The then-president of Argentina and host of the G20, Mauricio Macro, once said: “The future of work will be a race between education and technology”. Five years later, amid a global skills shortage that is already costing businesses trillions in lost employee productivity, it certainly seems like technology is winning.
Organizations are empowered and constrained by the skills of the people they employ. When the economy is prosperous and companies are growing fast, they hire new people to fill the skills gaps that emerge. But in a downturn, hiring budgets are frozen, vacancies remain unfilled, and leaders are asked to do more with what they already have.
Without the ability to hire, decision makers are turning their attention to making their existing people more capable. They’re trying to increase productivity by measuring performance metrics, encouraging better collaboration between team members, and setting goals that stretch employees just that little bit further.
In technology, we’re already seeing leaders creating teams that focus more on full stack and API development in an attempt to boost speed and minimize handover time. Others are placing more emphasis on skills like Python and data science and analysis. Leaders are striving to encourage their teams to streamline wasteful tasks, predict project end dates more accurately, and launch better applications with a shorter time to value.
What often isn’t considered is learning and development. Traditionally, mid-career professional development hasn’t been a major component of a linear technology career. Where it does happen, it’s often generic and piecemeal. Budgets are handed out and employees are encouraged to watch videos to learn whatever skill they choose. It might happen outside of work hours. Left to their own devices, developers’ skills develop slowly and inconsistently. And the company’s overall technology ambitions are held back.
Another approach commonly used is pair programming, where a junior engineer shadows someone more experienced. It’s expensive, slow, and only really benefits the more junior team members. Plus it usually focuses on a specific work complication without the context to apply it to other scenarios, and relies on the fact that your senior developers are good teachers. That’s not always the case.
Hywel Carver is the co-founder and CEO of Skiller Whale.
Live team coaching is different
As a sector, we need to revolutionize the way we think about adding skills to our teams. Hiring is slow, expensive and risky – even more so during a global talent shortage. And the current opportunities for professional development aren’t targeted enough to advance the capabilities of the wider organization. If your technical strategy depends on having highly skilled people, you can’t leave reskilling and upskilling to chance.
It’s a need that will only escalate in years to come, driven by the rapid adoption of automation and AI. McKinsey estimates up to 375 million people will need to switch occupation categories by 2030, and up to 50 million new technology jobs will be created. If countries cannot rise to that challenge, it will cost their economies trillions. Accenture analyzed the predicted performance of 14 G20 countries over the next decade and found they could miss out on as much as $11.5 trillion of cumulative growth promised by intelligent technologies if they can’t meet the future skills demand.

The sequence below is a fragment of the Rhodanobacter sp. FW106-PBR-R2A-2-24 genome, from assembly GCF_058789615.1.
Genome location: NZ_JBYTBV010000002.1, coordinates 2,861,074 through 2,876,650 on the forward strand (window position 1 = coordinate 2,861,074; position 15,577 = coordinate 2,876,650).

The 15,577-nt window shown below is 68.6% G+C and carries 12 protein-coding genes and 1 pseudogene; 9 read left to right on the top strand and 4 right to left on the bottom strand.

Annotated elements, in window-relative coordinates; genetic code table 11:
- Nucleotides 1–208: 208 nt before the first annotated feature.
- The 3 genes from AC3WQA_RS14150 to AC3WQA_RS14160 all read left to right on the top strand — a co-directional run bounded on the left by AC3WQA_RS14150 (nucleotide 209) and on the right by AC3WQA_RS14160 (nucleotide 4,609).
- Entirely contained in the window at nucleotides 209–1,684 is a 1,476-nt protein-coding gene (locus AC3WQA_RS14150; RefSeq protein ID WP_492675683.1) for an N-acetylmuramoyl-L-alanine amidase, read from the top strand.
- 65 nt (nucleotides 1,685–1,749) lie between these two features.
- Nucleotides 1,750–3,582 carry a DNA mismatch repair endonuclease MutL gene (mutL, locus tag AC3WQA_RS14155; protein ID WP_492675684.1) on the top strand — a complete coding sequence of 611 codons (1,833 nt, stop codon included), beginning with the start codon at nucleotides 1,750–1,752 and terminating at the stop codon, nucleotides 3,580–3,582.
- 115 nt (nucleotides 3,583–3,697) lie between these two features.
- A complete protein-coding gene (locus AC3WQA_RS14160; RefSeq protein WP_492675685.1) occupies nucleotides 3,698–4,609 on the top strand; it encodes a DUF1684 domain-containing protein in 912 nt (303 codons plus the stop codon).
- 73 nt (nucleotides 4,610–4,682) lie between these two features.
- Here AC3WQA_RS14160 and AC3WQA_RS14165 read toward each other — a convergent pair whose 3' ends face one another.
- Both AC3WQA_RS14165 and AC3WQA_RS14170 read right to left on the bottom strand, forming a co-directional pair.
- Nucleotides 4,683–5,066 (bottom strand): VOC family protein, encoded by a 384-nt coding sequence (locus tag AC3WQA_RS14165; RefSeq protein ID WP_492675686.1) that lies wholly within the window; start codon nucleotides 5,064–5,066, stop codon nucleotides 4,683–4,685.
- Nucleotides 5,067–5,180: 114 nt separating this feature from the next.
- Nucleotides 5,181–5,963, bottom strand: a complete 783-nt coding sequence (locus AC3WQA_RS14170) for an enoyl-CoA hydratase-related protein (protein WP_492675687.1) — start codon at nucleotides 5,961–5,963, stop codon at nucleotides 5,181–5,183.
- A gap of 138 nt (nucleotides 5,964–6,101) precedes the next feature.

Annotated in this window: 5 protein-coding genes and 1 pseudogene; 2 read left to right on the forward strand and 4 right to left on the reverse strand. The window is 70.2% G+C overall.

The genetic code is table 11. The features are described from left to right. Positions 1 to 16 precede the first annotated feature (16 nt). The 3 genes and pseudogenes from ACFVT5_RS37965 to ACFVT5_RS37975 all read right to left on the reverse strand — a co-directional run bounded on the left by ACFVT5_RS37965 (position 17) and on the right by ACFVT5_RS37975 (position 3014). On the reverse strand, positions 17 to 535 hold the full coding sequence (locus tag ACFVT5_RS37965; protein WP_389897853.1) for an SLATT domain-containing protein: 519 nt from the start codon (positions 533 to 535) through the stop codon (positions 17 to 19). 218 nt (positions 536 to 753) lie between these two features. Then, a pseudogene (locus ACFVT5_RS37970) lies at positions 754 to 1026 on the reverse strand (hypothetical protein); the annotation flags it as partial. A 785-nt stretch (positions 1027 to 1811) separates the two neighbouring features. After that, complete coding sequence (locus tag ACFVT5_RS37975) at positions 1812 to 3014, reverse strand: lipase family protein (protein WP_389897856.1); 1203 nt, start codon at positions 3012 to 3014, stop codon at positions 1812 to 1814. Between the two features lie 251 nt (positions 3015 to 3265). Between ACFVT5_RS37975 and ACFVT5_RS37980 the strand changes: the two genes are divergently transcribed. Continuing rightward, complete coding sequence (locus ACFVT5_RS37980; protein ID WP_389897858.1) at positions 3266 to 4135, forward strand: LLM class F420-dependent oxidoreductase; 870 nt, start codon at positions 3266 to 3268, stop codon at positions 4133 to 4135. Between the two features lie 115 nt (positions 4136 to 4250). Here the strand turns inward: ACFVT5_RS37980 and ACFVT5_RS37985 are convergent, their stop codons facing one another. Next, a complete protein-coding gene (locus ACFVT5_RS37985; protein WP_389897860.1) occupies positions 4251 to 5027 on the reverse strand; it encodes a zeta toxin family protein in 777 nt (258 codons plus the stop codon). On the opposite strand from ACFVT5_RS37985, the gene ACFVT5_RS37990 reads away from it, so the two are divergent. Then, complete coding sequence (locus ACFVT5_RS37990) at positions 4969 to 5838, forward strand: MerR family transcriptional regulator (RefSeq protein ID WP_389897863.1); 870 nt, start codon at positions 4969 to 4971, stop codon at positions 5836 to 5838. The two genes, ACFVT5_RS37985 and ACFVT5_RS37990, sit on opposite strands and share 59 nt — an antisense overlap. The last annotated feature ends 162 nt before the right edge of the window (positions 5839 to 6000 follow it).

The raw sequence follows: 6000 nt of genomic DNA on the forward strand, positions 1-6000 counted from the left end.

Instead of purely technical tasks such as writing code, the computer scientists, engineers and software developers of the future are likely to play more of a supervisory role, reviewing code, monitoring performance, debugging features, and managing company stakeholders. Those skills are already required today but they will increasingly become the main focus of the work, rather than a small part of the job performed alongside the writing of code.
With live team coaching, the focus is on the development of capabilities that contribute to a company’s strategic goals. Leaders map the skill profile of their teams so they can prioritise the areas that an organisation will benefit from. Sessions are short, conducted in small groups, and involve hands-on exercises with individualised feedback provided by a technical expert in real time. They focus on knowledge that is just beyond a developer’s comfort zone so they’re able to adopt a deep understanding of a new skill in weeks rather than years.
Done right, it aligns the acceleration of an entire team. And everyone starts to pull in the same direction.
Planning for the future
Beyond improved performance, it’s also a window into the way we, as tech leaders, will need to shape our teams for the demands of the future. Adding to headcount won’t always be a realistic possibility. We need to proactively grow the skillsets of our current people according to the strategic needs of the business itself.
The first step is to consider your team as it stands now. What do you want it to look like – in six months, a year, or two years’ time? What skills would help you achieve your goals? Is it more full stack? Or people who are better at a particular technology?
The good news is developers love learning. But tech leaders need to get better at helping them learn in the right direction. We can’t leave our teams free to choose their own adventure.
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Hywel Carver is the co-founder and CEO of Skiller Whale, a live team coaching platform for engineering teams that targets individual skill gaps to achieve a team-level strategic outcome.